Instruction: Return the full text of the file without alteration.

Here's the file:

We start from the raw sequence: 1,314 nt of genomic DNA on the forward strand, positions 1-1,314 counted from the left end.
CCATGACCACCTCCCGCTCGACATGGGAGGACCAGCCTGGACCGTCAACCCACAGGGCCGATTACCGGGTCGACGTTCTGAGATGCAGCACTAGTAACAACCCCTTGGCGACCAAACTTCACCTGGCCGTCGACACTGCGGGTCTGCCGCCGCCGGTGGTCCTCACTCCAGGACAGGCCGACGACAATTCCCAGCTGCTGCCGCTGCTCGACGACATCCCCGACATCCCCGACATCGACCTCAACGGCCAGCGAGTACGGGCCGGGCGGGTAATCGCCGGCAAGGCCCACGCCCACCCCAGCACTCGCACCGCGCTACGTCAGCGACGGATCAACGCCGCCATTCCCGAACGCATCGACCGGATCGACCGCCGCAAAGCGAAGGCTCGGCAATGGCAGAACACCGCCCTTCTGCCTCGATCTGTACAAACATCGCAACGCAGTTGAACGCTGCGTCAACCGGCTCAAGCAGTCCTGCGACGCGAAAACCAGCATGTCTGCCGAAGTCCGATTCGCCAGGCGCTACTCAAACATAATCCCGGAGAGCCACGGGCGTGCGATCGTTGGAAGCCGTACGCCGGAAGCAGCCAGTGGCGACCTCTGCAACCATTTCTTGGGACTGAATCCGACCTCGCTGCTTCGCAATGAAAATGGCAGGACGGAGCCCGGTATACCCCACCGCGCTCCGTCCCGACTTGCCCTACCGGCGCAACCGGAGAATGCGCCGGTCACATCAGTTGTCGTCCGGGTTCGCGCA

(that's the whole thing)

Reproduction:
We start from the raw sequence: 1,314 nt of genomic DNA on the forward strand, positions 1-1,314 counted from the left end.
CCATGACCACCTCCCGCTCGACATGGGAGGACCAGCCTGGACCGTCAACCCACAGGGCCGATTACCGGGTCGACGTTCTGAGATGCAGCACTAGTAACAACCCCTTGGCGACCAAACTTCACCTGGCCGTCGACACTGCGGGTCTGCCGCCGCCGGTGGTCCTCACTCCAGGACAGGCCGACGACAATTCCCAGCTGCTGCCGCTGCTCGACGACATCCCCGACATCCCCGACATCGACCTCAACGGCCAGCGAGTACGGGCCGGGCGGGTAATCGCCGGCAAGGCCCACGCCCACCCCAGCACTCGCACCGCGCTACGTCAGCGACGGATCAACGCCGCCATTCCCGAACGCATCGACCGGATCGACCGCCGCAAAGCGAAGGCTCGGCAATGGCAGAACACCGCCCTTCTGCCTCGATCTGTACAAACATCGCAACGCAGTTGAACGCTGCGTCAACCGGCTCAAGCAGTCCTGCGACGCGAAAACCAGCATGTCTGCCGAAGTCCGATTCGCCAGGCGCTACTCAAACATAATCCCGGAGAGCCACGGGCGTGCGATCGTTGGAAGCCGTACGCCGGAAGCAGCCAGTGGCGACCTCTGCAACCATTTCTTGGGACTGAATCCGACCTCGCTGCTTCGCAATGAAAATGGCAGGACGGAGCCCGGTATACCCCACCGCGCTCCGTCCCGACTTGCCCTACCGGCGCAACCGGAGAATGCGCCGGTCACATCAGTTGTCGTCCGGGTTCGCGCA